Happy Endings Are a Work In Progress

South Korea turns out not necessarily to be the Promised Land. South Koreans aren’t fully welcoming to North Koreans. Many South Koreans view them as unrefined bumpkins unready for entry into a First World-culture like South Korea. Others see them as a drain on the national economy, for many North Koreans are unable to support themselves with their existing skill set. Shin takes up residence in charity-sponsored housing and struggles to fit in, a challenge even for North Koreans who are not so obviously suffering the post-traumatic stress syndrome Shin endures.

Shin described a few versions of this story to the journalist who wrote this book because he didn’t trust the writer at first. Coming from the paranoid culture of Camp 14, the only possible initial posture could have been distrust. He lied regularly to people, especially if they seemed to interested in him or their motivation for interacting with him seemed unclear.

This book is a quick read with a writing style that is meant to shock you, although the author really doesn’t need to dress up any of the events described to achieve that end. One is left wondering how North Korea still exists on the world map in its present form. How the Kim family successfully clamps down external influences so surely that North Koreans largely believe that South Korea is the poorer neighbor state. How, even in a heavily militarized culture like North Korea, some snacks and a few cigarettes are tempting to hungry border guards who are supposed to shoot instead. These days, China gets most of the headlines coming out of Asian news agencies, but stop to consider North Korea. You can kill this book in a few hours, but you will need longer than that to mull over what it has to say about one of the world’s least-accessible nations.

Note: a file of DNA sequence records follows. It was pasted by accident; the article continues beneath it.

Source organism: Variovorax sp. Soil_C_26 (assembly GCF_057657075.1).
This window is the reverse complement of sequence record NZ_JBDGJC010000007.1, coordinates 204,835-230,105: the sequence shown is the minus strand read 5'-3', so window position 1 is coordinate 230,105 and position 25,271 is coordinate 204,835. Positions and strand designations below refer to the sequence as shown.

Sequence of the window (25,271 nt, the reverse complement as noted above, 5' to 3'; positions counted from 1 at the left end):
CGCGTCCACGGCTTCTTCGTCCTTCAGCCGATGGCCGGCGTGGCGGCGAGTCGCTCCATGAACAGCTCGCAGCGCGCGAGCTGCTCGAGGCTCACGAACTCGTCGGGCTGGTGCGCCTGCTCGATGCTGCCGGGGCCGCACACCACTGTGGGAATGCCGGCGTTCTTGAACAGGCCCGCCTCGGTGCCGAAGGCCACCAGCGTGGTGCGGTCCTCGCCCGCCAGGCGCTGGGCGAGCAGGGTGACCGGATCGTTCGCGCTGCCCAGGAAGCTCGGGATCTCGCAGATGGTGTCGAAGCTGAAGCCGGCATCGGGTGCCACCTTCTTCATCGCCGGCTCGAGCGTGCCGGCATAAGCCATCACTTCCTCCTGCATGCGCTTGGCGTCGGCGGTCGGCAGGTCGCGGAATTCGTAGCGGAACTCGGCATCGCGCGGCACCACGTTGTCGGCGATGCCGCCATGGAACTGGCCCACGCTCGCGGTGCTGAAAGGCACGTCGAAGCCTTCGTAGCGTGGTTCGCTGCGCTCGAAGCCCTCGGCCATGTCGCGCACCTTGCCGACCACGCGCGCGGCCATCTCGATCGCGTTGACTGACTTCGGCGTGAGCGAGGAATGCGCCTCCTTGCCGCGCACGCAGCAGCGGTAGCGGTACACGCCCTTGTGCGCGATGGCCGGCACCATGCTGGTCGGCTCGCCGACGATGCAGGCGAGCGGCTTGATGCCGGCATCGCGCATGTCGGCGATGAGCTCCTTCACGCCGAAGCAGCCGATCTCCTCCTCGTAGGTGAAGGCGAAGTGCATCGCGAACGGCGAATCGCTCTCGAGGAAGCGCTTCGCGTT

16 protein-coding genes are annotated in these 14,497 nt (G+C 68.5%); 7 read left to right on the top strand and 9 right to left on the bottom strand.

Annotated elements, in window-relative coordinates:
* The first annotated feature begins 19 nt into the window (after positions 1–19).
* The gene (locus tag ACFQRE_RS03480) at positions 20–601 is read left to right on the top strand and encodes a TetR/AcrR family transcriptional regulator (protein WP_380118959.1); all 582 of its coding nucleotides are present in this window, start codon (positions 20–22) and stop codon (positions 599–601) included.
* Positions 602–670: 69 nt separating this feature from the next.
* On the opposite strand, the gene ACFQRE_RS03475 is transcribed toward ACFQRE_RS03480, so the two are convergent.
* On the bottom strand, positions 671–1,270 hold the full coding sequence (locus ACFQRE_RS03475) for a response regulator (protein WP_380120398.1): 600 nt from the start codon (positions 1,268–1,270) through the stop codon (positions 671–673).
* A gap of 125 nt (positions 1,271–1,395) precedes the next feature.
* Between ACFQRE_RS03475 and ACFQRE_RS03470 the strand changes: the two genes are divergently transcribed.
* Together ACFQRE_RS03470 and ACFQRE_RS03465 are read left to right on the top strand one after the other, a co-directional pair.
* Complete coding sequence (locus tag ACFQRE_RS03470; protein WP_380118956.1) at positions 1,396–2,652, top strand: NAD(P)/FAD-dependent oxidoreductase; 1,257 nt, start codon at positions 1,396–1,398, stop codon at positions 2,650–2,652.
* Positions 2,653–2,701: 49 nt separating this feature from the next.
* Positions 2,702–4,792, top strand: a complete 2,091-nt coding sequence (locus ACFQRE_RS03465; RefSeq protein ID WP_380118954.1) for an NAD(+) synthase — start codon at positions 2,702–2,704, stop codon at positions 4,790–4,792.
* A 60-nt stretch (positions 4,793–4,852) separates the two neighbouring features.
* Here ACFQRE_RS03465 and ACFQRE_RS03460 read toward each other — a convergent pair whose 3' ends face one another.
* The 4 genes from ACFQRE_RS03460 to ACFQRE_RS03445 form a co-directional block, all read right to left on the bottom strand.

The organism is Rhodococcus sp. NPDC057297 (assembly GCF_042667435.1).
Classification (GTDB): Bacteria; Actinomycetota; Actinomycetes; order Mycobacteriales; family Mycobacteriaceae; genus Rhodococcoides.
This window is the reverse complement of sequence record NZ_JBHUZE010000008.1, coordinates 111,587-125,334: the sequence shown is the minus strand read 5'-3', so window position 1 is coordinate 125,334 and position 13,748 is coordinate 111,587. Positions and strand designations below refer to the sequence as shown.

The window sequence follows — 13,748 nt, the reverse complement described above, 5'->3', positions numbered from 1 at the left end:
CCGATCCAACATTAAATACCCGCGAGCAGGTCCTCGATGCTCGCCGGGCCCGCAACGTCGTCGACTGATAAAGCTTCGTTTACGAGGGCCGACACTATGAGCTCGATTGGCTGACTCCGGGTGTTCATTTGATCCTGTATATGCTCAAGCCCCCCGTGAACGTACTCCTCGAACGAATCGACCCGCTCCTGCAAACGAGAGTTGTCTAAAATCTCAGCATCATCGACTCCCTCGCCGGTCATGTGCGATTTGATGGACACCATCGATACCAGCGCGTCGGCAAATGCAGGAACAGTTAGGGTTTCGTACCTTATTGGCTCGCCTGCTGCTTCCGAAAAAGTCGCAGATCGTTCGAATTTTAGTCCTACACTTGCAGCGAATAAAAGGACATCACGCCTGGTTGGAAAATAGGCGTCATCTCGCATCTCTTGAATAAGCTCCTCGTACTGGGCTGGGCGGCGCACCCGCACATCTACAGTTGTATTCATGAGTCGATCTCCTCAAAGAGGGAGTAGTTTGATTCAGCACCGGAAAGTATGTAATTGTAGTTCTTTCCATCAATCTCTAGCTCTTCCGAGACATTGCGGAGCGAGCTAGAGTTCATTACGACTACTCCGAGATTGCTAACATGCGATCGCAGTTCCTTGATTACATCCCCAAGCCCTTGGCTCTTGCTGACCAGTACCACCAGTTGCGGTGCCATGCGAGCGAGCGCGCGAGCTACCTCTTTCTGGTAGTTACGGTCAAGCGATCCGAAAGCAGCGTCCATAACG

Photo Credit: Bernd Müller, 2006. Source: Image of the border between North Korea and China.